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Find the following limit for any $p$ natural number:

$$\lim_{n\to\infty} n^{p+1} \int_{0}^{1} e^{-nx} \ln (1+x^p) \space dx $$

If i'm not wrong, without much effort one may see that this integral may be rewritten as Gamma function and the limit is $p!$ . I'm just curious about more different ways one might go here.

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A sketch: you can break the integral into $0$ to $\epsilon$ and $\epsilon$ to $1$ pieces for any $\epsilon > 0$. The second piece's limit will go to zero fast, and in the first you can use $\ln(1 + x^p)$ is between $(1 - \delta)x^p$ and $(1 + \delta)x^p$ for an $\delta$ depending on $\epsilon$. Then a change of variables in the first integral to $u = nx$ should be helpful. – Zarrax Jul 13 '12 at 22:13
@Zarrax: yeah. That's one of the usual ways to go. Thanks. – user 1618033 Jul 13 '12 at 22:22
up vote 3 down vote accepted

The limit is $\Gamma(p+1)$. To see that, first integrate by parts. We have \begin{align} I_n&:=n^{p+1}\int_0^1e^{—nx}\ln(1+x^p)dx\\ &=n^{p+1}\left(\left[\frac{-e^{-nx}}n\ln(1+x^p)\right]_0^1-\int_0^1\frac{-e^{-nx}}n\frac{px^{p-1}}{1+x^p}dx\right)\\ &=-n^pe^{-n}+pn^p\int_0^1e^{-nx}\frac{x^{p-1}}{1+x^p}dx, \end{align} so we need to compute the limit of $J_n:=n^p\int_0^1e^{-nx}\frac{x^{p-1}}{1+x^p}dx$. We use the substitution $t=nx$ (then $dt=ndx$) to get \begin{align}J_n&=n^p\int_0^ne^{-t}\frac{t^{p-1}}{n^{p-1}\left(1+\left(\frac tn\right)^p\right)}dt\frac 1n \\ &=\int_0^ne^{-t}\frac{t^{p-1}}{1+\left(\frac tn\right)^p}dt. \end{align} This quantity converges to $\Gamma(p)$. Indeed, $\int_0^ne^{—t}t^{p-1}dt\to \Gamma(p)$ and \begin{align} \left|J_n-\int_0^ne^{—t}t^{p-1}dt\right|&\leq \int_0^ne^{-t}t^{p-1}\frac{\left(\frac tn\right)^p}{1+\left(\frac tn\right)^p}dt\\ &=\int_0^ne^{—t}t^{p-1}\frac{t^p}{n^p+t^p}dt\\ &\leq \int_0^{+\infty}e^{—t}t^{p-1}\frac{t^p}{n^p+t^p}dt, \end{align} and we conclude by the monotone convergence theorem.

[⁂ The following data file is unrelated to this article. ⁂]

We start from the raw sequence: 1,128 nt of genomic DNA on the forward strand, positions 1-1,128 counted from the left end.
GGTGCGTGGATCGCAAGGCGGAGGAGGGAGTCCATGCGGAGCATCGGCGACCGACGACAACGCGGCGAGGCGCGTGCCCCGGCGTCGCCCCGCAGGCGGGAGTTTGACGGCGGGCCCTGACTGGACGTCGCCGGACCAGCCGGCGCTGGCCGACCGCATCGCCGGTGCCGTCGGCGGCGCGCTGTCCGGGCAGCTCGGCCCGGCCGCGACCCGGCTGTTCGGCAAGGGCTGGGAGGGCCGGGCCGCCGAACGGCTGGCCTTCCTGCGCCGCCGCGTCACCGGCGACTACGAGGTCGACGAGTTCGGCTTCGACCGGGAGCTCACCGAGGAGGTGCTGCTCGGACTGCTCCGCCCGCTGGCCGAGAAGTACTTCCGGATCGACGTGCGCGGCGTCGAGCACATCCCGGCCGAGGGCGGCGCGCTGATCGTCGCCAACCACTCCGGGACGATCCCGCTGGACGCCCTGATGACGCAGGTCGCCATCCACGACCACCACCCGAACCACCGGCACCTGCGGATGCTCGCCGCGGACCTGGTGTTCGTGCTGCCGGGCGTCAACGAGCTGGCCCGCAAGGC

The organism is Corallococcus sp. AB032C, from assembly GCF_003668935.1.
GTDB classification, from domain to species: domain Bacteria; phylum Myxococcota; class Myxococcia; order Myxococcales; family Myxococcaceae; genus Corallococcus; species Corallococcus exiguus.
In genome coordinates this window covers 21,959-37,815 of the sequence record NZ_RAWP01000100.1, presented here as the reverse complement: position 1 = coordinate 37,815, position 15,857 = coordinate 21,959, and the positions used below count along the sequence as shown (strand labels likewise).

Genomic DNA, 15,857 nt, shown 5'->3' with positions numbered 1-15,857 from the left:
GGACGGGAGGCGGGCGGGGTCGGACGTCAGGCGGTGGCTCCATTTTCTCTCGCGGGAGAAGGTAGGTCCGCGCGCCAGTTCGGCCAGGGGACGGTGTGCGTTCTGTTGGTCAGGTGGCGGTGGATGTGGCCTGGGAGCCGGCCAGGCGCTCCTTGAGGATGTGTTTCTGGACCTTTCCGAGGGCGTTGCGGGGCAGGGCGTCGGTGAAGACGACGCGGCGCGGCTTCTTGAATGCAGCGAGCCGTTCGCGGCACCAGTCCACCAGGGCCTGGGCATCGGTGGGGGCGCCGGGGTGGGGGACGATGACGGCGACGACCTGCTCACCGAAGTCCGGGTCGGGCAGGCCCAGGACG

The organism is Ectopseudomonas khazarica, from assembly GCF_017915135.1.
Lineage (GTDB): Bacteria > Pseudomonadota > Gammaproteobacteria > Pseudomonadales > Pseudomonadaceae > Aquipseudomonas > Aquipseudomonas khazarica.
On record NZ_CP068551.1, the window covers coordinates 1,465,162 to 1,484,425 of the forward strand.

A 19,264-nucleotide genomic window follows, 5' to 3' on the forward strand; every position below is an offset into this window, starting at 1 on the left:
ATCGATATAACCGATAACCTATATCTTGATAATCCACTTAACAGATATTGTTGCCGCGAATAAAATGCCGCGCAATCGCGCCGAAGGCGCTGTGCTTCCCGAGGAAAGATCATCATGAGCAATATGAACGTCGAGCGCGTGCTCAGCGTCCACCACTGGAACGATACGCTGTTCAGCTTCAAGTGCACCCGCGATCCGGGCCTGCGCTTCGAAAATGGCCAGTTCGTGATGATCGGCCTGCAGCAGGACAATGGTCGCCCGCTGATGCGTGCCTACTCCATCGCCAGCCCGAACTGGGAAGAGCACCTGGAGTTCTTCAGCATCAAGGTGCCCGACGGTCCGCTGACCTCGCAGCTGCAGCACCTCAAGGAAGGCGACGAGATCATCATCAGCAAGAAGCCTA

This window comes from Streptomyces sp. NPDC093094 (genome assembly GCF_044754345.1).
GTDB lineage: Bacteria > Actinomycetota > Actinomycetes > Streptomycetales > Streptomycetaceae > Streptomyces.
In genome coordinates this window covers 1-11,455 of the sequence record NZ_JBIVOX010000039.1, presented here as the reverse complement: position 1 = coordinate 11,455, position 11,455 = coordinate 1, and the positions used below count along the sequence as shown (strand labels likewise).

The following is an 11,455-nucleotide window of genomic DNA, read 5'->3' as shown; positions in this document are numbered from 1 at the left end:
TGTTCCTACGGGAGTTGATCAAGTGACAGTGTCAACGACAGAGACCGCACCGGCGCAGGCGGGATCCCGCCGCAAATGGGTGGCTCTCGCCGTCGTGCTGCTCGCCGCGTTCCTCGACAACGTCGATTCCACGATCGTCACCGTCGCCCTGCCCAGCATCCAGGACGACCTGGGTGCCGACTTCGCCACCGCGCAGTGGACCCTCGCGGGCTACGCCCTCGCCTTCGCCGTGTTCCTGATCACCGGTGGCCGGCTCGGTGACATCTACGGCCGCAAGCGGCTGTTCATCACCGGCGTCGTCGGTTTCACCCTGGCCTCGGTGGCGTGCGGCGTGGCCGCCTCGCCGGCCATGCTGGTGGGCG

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Might as well just say $\Gamma(p+1)$. – Zarrax Jul 13 '12 at 22:31

$$\begin{eqnarray*} n^{p+1} \int_{0}^{1} dx\, e^{-nx} \ln (1+x^p) &=& n^{p+1} \int_0^n \frac{dz}{n} e^{-z} \log\left(1 + \left(\frac{z}{n}\right)^p \right) \\ &=& n^p \int_0^n dz\, e^{-z} \sum_{k=1}^\infty \frac{(-1)^{k+1}}{k} \left(\frac{z}{n}\right)^{p k} \\ &=& \sum_{k=1}^\infty \frac{(-1)^{k+1}}{k} \frac{1}{n^{p (k-1)}} \int_0^n dz\, e^{-z} z^{p k} \\ &=& \sum_{k=1}^\infty \frac{(-1)^{k+1}}{k} \frac{1}{n^{p (k-1)}} \gamma(p k + 1,n) \\ &=& \sum_{k=1}^\infty \frac{(-1)^{k+1}}{k} \frac{1}{n^{p (k-1)}} \left[(p k)! + O\left(e^{-n}n^{p k}\right)\right] \\ &=& p! - \frac{(2p)!}{2 n^p} + O(n^{-2p}) \end{eqnarray*}$$ Above we use the asymptotic expansion for the lower incomplete gamma function, $$\begin{eqnarray*} \gamma(s,n) &=& \int_0^n dt\, e^{-t} t^{s-1} \\ &=& \Gamma(s) - \int_n^\infty dt\, e^{-t} t^{s-1} \\ &=& \Gamma(s) - e^{-n}n^{s-1} + O(e^{-n}n^{s-2}) \hspace{5ex} (\textrm{integrate by parts}). \end{eqnarray*}$$

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